Court Scolds Maryland Cops For Stingray Use, Issues Landmark Decision On Surveillance

Friday, April 1, 2016
By Paul Martin

By Lily Dane
APRIL 1, 2016

In what civil liberties and privacy advocates are calling a landmark decision, Maryland’s second-highest court has handed down the first appellate opinion in the country affirming that police must obtain a probable cause warrant to track cell phones.

The Maryland Court of Special Appeals issued the opinion in a ruling that rebuked Baltimore Police for failing to disclose that they had used a device called a cell site simulator, often referred to as a “stingray,” to locate an attempted murder suspect, The Baltimore Sun reports.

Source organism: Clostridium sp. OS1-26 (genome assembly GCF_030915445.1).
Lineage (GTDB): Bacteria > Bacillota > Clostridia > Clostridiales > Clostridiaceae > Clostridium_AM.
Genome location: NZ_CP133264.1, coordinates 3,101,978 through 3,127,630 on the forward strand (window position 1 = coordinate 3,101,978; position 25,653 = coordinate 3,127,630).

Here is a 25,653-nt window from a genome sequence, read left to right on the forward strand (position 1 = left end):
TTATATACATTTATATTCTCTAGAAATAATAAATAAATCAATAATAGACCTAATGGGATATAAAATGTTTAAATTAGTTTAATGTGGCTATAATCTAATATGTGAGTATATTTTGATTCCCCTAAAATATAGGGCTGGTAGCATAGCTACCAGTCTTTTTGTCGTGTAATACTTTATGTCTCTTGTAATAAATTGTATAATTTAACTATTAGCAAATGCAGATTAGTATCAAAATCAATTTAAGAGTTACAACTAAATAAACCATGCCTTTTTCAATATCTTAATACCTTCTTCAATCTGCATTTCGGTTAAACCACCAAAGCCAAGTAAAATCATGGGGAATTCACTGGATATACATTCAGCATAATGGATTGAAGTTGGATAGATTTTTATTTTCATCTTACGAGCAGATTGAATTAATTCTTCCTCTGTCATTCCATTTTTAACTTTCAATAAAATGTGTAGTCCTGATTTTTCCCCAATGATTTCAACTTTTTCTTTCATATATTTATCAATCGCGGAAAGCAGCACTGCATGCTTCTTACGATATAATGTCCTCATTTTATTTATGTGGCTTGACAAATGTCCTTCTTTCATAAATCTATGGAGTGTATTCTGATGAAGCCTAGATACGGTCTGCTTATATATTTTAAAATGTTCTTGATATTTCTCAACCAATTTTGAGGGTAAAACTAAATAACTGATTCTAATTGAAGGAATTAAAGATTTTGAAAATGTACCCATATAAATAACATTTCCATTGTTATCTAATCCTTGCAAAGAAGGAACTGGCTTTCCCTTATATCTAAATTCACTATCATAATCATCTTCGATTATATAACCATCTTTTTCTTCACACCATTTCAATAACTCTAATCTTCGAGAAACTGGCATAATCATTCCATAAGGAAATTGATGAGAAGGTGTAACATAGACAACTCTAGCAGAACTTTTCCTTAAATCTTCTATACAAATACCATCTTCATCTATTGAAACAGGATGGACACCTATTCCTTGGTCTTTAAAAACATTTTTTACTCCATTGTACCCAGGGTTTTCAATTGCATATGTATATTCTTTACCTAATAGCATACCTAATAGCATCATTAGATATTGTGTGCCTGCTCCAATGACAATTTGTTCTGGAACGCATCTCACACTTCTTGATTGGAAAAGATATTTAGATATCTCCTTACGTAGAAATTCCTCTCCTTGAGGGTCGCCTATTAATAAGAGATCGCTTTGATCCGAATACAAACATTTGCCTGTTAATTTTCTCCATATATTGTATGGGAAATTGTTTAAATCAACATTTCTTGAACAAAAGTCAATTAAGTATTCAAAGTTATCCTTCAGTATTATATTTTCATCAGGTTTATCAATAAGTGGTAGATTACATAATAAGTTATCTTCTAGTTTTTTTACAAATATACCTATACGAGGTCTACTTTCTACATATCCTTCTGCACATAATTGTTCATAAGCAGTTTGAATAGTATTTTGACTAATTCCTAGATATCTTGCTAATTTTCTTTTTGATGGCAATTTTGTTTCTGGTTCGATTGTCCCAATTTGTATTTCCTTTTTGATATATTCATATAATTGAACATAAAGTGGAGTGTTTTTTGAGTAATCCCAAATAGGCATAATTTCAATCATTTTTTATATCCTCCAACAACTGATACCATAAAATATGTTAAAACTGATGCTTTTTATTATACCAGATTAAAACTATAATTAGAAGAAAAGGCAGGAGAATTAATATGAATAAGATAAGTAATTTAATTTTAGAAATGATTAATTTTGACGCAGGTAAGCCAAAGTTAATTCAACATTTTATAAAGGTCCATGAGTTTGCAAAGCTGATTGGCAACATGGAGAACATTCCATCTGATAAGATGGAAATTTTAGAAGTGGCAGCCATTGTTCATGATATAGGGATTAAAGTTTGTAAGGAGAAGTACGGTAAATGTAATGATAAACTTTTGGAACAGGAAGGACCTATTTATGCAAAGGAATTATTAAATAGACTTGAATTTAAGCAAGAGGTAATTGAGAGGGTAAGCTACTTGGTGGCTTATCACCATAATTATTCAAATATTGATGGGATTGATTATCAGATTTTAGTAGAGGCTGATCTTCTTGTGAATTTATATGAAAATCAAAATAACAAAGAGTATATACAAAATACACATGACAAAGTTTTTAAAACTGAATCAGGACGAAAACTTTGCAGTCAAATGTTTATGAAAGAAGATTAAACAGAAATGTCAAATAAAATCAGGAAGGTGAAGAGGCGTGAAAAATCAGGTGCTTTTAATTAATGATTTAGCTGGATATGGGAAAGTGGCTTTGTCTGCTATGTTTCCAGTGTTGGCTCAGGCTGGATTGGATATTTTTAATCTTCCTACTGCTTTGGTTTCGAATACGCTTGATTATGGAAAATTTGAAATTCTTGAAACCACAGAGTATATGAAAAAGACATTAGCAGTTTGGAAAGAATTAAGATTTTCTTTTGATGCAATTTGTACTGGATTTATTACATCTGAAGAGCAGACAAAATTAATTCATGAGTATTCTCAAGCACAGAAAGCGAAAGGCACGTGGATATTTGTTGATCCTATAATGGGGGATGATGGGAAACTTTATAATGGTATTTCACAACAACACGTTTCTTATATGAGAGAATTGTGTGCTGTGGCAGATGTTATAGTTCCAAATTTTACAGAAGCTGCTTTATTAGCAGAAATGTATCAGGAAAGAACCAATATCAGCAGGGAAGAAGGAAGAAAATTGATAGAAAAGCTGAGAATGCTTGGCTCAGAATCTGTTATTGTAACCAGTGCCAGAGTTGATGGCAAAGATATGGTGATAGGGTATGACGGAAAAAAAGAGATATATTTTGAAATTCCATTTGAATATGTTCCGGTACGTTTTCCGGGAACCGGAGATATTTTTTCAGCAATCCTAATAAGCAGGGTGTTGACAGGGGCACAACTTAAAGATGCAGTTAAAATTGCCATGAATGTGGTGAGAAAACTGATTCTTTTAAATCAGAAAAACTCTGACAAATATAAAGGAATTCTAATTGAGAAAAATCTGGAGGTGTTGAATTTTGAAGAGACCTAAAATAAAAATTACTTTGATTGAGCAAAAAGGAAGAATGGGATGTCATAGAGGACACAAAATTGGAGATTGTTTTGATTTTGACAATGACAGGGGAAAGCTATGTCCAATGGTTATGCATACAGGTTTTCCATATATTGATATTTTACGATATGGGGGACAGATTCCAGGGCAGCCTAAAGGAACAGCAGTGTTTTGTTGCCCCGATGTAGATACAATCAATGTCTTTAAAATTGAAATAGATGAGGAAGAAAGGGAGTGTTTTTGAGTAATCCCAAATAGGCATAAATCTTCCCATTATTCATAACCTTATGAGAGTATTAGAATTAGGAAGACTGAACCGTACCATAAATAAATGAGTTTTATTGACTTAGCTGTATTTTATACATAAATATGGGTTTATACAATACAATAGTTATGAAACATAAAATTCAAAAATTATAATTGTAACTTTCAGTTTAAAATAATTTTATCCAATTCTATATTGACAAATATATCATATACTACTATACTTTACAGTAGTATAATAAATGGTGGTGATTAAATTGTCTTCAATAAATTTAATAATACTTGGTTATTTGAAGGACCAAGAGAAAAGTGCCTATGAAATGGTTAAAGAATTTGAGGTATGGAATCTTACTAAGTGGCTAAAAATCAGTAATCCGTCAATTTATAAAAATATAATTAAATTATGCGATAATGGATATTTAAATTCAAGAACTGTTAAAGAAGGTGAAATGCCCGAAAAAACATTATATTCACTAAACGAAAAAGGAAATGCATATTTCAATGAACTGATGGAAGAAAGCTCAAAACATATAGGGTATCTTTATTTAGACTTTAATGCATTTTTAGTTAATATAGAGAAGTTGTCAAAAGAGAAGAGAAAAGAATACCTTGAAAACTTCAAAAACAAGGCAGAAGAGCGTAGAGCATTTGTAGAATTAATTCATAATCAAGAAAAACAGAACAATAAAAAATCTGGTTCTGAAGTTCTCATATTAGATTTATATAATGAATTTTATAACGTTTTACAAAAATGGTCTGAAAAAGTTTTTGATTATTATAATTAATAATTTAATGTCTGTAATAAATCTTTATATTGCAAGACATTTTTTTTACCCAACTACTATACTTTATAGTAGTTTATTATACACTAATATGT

In court testimony last April, a Baltimore detective revealed that the Baltimore Police Department had used Stingrays more than 4,300 times since 2007, repeatedly failing to notify courts of their use in criminal cases.

The court rejected the state of Maryland’s argument that anyone turning on a phone was “voluntarily” sharing their whereabouts with the police. And the 73-page opinion also harshly scolded Baltimore police for trying to conceal their use of Stingrays from the court.

The panel of judges wrote:

We conclude that people have a reasonable expectation that their cell phones will not be used as real-time tracking devices by law enforcement, and — recognizing that the Fourth Amendment protects people and not simply areas — that people have an objectively reasonable expectation of privacy in real-time cell phone location information.

The Rest…HERE

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